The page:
In today’s fast-paced and increasingly impersonal society, relics of a time when quality and customer service were more important than efficiency are scarce. But when you step into Conrad’s Confectionery, in downtown Westwood, New Jersey, you have a chance to experience the way things used to be. No wonder Conrad’s, founded in 1928, is the oldest business in Westwood and one of the oldest in New Jersey. For three generations, Conrad’s has been serving homemade ice cream and candy the old fashioned way. And while they have added some 21st century innovations, like the Internet and a credit card machine, they are still the small, family-owned business they always were, producing micro-batch ice cream and chocolates with a passion for detail and quality.
Fred Conrad, was born in South Africa to a German mother and an English father. After the death of his parents, Conrad moved to Germany to be raised by his mother’s brother. In 1922, he left for the United States, arriving in Hoboken, New Jersey, where he began work in the confectionery business of a fellow German named Hollinger. Working with Hollinger during the day, Conrad attended evening classes in New York City to learn the chocolate-making process. When Conrad was ready to open a business of his own, he left Hoboken for the suburbs of Bergen county. His intention was to open his store in Oradell, the end of the train line that ran from New York City, or so he thought. When some of his best customers came from Westwood, a larger town farther north, he realized that he was mistaken in thinking nothing existed to the north but farms. After a visit to Westwood, he knew it was the type of town where his business would thrive. He stayed in Oradell during the Depression years, and then, when he was financially able to do so, moved to Westwood in 1935.
At the time there were nine soda fountains in Westwood serving ice cream sodas and sundaes. Every drug and stationery store had a fountain where soda jerks made egg creams and malteds. After the movies, everyone headed to a soda fountain to share an ice cream soda or dip into a sundae. Conrad combined the soda fountain model with his homemade candy business and quickly became a Westwood tradition. School children stopped by for an ice cream cone on the way home from school, and young couples on a date would share a booth in the back. Conrad’s chocolate confections became a staple in many a household’s holiday traditions.
When Fred Conrad moved his business to Westwood in 1935, Jim Pouletsos, the first owner of what would be three generations of family owners, was just graduating from Westwood High School. Having lived in Westwood since 1924, Pouletsos had worked in many of the Westwood fountains during his high school days and was an experienced “counter boy.” After high school he had a hard-to-come-by job in New York City earning $12 a week as an office boy, but when Conrad heard about his fountain experience, he offered him $18 a week. Pouletsos started work at Conrad’s the next morning and never looked elsewhere for employment. After serving in World War II, he returned to his old job at Conrad’s and became part owner. When Fred Conrad retired in 1960, Pouletsos and his business partner, Kenny Fournier, bought the business. In 1979, he bought out Fournier and became sole owner. Pouletsos retired in 1985, selling the business to his daughter and son-in-law, Corinne and John Krachtus. In 2008, JJ Krachtus, John and Corinne’s son, became part owner.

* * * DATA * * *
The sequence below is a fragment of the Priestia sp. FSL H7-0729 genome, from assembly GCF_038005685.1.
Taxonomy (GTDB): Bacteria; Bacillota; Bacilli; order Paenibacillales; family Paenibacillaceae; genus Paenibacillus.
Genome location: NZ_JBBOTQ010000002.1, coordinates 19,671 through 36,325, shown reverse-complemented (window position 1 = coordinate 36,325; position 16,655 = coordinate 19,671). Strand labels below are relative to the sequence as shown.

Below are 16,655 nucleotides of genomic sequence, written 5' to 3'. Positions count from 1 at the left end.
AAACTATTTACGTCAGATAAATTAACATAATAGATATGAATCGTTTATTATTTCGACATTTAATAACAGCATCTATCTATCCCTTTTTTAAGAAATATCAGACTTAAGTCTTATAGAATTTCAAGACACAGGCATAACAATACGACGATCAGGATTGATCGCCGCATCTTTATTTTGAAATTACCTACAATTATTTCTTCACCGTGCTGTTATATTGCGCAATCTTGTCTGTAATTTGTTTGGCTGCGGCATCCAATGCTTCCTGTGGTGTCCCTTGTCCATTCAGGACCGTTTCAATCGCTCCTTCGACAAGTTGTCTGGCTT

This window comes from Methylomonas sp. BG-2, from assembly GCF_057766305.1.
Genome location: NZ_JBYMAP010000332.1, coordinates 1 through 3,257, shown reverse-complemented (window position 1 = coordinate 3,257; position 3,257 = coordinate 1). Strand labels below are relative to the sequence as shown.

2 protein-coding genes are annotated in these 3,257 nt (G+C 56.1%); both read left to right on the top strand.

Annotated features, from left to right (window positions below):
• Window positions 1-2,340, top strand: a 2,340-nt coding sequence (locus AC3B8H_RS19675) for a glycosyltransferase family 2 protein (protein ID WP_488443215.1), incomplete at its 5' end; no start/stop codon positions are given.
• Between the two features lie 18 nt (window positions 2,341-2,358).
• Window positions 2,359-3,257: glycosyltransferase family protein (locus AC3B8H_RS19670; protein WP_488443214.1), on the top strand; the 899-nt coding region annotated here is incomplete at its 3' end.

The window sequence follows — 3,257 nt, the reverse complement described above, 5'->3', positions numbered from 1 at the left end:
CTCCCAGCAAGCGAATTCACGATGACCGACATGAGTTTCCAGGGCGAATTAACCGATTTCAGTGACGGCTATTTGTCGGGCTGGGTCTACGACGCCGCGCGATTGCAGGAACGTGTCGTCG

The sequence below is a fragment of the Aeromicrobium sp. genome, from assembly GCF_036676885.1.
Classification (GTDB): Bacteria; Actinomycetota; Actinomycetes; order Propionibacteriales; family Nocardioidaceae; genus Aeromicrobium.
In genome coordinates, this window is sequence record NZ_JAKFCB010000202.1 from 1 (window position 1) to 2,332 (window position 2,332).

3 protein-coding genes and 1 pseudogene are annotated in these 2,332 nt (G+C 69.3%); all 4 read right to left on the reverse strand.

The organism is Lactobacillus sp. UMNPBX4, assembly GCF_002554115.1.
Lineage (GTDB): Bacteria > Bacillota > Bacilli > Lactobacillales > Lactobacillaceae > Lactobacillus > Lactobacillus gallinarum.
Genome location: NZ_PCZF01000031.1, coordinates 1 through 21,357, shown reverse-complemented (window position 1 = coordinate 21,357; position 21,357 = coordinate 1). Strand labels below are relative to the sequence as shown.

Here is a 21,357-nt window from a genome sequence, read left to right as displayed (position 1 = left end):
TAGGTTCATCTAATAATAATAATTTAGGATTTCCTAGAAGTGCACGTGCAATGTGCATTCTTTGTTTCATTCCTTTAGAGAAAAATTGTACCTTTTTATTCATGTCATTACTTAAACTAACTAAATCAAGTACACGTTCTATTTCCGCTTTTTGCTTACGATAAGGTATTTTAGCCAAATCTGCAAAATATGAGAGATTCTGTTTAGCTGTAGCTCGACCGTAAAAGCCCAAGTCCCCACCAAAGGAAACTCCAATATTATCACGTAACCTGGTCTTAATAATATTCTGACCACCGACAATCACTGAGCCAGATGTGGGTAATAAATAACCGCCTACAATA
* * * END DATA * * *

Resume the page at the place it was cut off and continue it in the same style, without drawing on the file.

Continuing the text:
Micro-batch Ice Cream
Although the basic ingredients in Conrad’s homemade ice cream have changed very little since the 1930’s, the process has changed significantly. While electricity could be used to mix the ingredients, refrigeration in the 1930’s could not accommodate the low temperatures necessary to make ice cream. Pouletsos learned to make ice cream using the old ice and salt system. In the basement of the store, wearing rubber gloves, boots, and an apron, Pouletsos would load 10-12 blocks of ice from Dominick Viapiano’s Westwood Ice Company into a large ice crusher. He would then pour the ice cream mixture into a 10-gallon metal cylinder, encased in a larger wooden tub, at the core of the machine. Scooping the crushed ice with a shovel, Pouletsos would fill the space between the cylinder and tub. However, ice alone was not cold enough to make the mixture freeze in the cylinder, so rock salt was spread on the ice to make it melt more quickly. In 1938, Conrad purchased a batch freezer. Ice cream could be made in batches using refrigeration to keep the mixture cold. The finished soft ice cream was then placed in a hardening cabinet for 18-24 hours until it had frozen solid.
Conrad’s homemade ice cream is still made with the same quality ingredients using the same batch method. Pouletsos taught his son-in law, John, who taught his son, JJ. Today, JJ Krachtus makes the various flavors batch by batch at the machine in the store’s basement. Ingredients such as chocolate chips, nuts, and fruit are mixed in by hand while the finished ice cream is still soft. Ice cream connoisseurs can taste the quality of Conrad’s ice cream due its high butterfat content and the richness of the basic ingredients. In other words, it’s delicious and vastly different from what you would buy in a grocery store or in many chain ice cream stores.